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Meeting January 20, 2022

Please note this is a Zoom Meeting, 7:00 PM


The Heirloom Gardener”, John Forti


Modern Life is a cornucopia of technological wonders. But are we losing the tangible bond with the natural world that was enjoyed by previous generations? John Forti, author of The Heirloom Gardener, offers a garden historian’s pathway to remembering the joys and lessons that pre-industrial technologies and heirloom garden crafts can offer if we choose to adapt them to foster a more sustainable future. John offers a uniquely curated blend of history, horticulture, environmentalism, poetry, art, kitchen and garden craft.


John Forti is a garden historian, horticulturist, and ethnobotanist who has directed gardens for Plimoth Plantation Museum, Strawberry Banke Museum, Massachusetts Horticultural Society, and Bedrock Gardens. He also serves as a regional Slow Food Governor and biodiversity specialist for Slow Food USA. He has won numerous awards for historic garden preservation and children’s garden design, and he received the 2020 Award of Excellence from National Garden Clubs, the largest nonprofit volunteer gardening organization in the world. He lectures nationally, and he reaches millions globally from his Facebook page The Heirloom Gardener – John Forti. Follow him at www.jforti.com. He gardens and lives along the banks of the Piscataqua River in Maine.

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Windham Garden Club Learns about Gardening with Herbs

On Thursday, November 17th, the Windham Garden Club (the “WGC”) met at the Town Hall for two and a half hours to learn about herb gardening in New Hampshire. 

The presentation covered various herbs – both common and uncommon – that can grow in New Hampshire, along with detailed:

  • Growing tips for the herb;
  • Culinary uses for the herb;
  • Claimed medical uses for the herb;
  • Historical facts about the herb, including traditions and superstitions;
  • Common pests;
  • Garden organization; and
  • Propagation methods.

My favorite fact shared during the event is that:  according to legend, if there is a thriving rosemary plant in front of the house, a strong woman runs the household.  I know the first thing I will be planting in the spring!  We also learned that the hollow petioles from the lovage plant make good straws for a Bloody Mary.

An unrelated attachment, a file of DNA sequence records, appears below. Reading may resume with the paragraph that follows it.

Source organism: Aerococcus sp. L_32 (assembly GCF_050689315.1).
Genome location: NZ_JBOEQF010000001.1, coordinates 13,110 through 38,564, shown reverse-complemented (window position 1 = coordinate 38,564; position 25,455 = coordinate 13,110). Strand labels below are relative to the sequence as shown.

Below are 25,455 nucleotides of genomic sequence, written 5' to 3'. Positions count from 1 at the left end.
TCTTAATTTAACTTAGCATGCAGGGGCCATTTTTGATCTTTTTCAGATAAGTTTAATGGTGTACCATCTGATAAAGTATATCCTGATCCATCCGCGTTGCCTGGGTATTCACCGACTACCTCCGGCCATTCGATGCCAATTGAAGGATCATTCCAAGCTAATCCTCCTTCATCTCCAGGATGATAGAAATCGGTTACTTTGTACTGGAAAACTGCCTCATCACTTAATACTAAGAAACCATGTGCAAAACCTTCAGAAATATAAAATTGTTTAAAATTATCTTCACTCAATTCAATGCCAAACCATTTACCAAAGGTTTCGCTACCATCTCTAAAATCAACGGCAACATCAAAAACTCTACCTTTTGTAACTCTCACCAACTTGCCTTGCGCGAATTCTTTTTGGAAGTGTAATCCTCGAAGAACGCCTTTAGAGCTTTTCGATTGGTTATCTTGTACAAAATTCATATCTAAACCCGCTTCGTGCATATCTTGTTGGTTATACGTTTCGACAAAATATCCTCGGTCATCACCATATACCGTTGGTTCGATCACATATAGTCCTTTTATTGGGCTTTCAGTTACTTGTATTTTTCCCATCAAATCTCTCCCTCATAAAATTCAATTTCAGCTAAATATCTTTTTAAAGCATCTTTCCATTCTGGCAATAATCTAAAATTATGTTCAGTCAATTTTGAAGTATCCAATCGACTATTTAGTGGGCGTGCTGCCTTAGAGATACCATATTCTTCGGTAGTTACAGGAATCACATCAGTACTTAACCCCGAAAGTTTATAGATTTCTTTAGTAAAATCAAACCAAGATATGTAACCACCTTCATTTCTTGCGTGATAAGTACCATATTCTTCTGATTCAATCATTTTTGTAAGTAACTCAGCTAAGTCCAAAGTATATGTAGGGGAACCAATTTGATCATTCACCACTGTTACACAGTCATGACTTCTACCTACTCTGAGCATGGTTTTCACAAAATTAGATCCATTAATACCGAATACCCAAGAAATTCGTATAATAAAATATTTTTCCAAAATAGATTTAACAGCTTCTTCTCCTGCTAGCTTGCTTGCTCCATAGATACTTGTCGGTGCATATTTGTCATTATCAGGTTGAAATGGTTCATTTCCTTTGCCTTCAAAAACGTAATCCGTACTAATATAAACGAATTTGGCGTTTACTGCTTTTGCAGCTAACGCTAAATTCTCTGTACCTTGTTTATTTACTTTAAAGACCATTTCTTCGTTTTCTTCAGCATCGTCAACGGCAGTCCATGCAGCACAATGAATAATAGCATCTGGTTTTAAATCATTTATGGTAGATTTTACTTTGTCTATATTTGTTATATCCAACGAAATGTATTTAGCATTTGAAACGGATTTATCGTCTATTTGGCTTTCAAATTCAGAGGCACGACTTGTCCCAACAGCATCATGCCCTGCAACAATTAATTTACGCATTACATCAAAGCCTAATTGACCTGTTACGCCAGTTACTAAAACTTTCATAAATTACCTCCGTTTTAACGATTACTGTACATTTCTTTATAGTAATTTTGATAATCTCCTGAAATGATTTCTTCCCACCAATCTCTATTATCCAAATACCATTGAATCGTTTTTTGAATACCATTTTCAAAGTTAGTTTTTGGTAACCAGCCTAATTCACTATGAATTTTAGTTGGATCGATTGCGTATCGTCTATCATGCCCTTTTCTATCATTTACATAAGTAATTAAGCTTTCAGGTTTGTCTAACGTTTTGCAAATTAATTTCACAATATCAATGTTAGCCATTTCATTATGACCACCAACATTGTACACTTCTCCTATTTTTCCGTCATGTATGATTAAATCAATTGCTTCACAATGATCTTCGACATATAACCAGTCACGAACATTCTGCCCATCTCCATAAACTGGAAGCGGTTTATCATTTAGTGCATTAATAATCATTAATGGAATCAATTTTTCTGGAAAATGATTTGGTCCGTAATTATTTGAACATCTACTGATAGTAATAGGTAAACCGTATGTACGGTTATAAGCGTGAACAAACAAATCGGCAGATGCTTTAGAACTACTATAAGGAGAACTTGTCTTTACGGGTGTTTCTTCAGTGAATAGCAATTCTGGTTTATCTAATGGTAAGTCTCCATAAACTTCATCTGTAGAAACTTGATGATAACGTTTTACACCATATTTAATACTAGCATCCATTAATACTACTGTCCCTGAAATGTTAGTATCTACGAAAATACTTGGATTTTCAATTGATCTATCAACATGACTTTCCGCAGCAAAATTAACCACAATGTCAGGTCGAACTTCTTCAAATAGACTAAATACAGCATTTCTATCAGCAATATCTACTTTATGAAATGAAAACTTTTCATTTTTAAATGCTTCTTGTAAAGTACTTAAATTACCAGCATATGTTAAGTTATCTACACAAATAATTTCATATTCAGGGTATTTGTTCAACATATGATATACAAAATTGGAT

Some of the herbs we discussed in particular were: parsley, basil, sweet woodruff, borage, calendula, chamomile, chives, coriander, comfrey, anise hyssop, basil, bay, bee balm, dill, fennel rue, lavender, lemon verbena, lovage, mint, rosemary, sage, stinging nettle, thyme, and yarrow.   

The WGC organized the program through the University of New Hampshire Extension Speaker’s Bureau.   Our lecturer, Sarah Marcoux:    

Sarah Marcoux
  • Has delivered presentations as part of the University of New Hampshire Extension Speaker’s Bureau since 2017, lecturing around the state at garden clubs, libraries, and other venues;
  • Has been a master gardener since 2016; 
  • Is the mother of the youngest master gardener in New Hampshire; and
  • Volunteers for the UNH Extension Free Seeds for Education program, which donates seeds to educational groups to teach the science and importance of plants.

The Windham Garden Club’s mission is bringing together people who are interested in all aspects of gardening, horticulture, and conservation.  Membership meetings run September through June on the third Thursday of the month in the evening and are open to the public. The WGC also decorated a holiday tree, which you can see on display in the Town Commons.        

Be sure to join the WGC at one of its upcoming meetings:

  • January 20 – “The Heirloom Gardener” by author and garden historian John Forti.  Zoom
  • February 17 – “State of the Loon – The Natural History, Challenges, and Successes of Loons in New Hampshire” by biologist Harry Vogel.  Windham Town Hall
  • March 17 – “Exploring Nature’s Ability to Teach and Heal!” by Lisa Burris, Executive Director of Turn Back Time, a nature education program. 
  • April 21 – “Attracting Birds, Bees and Butterflies to Your Yard” by Betty Sanders, a lifetime Master Gardener. 

Membership in the Windham Garden Club is open to gardeners of all levels and is only $20.  If you are interested in joining, visit www.windhamgardenclub.org/membership/ or email info@windhamgardenclub.com. 

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Gardening in Windham

Meet Margaret Crisler

Margaret Crisler

by R. Rodgers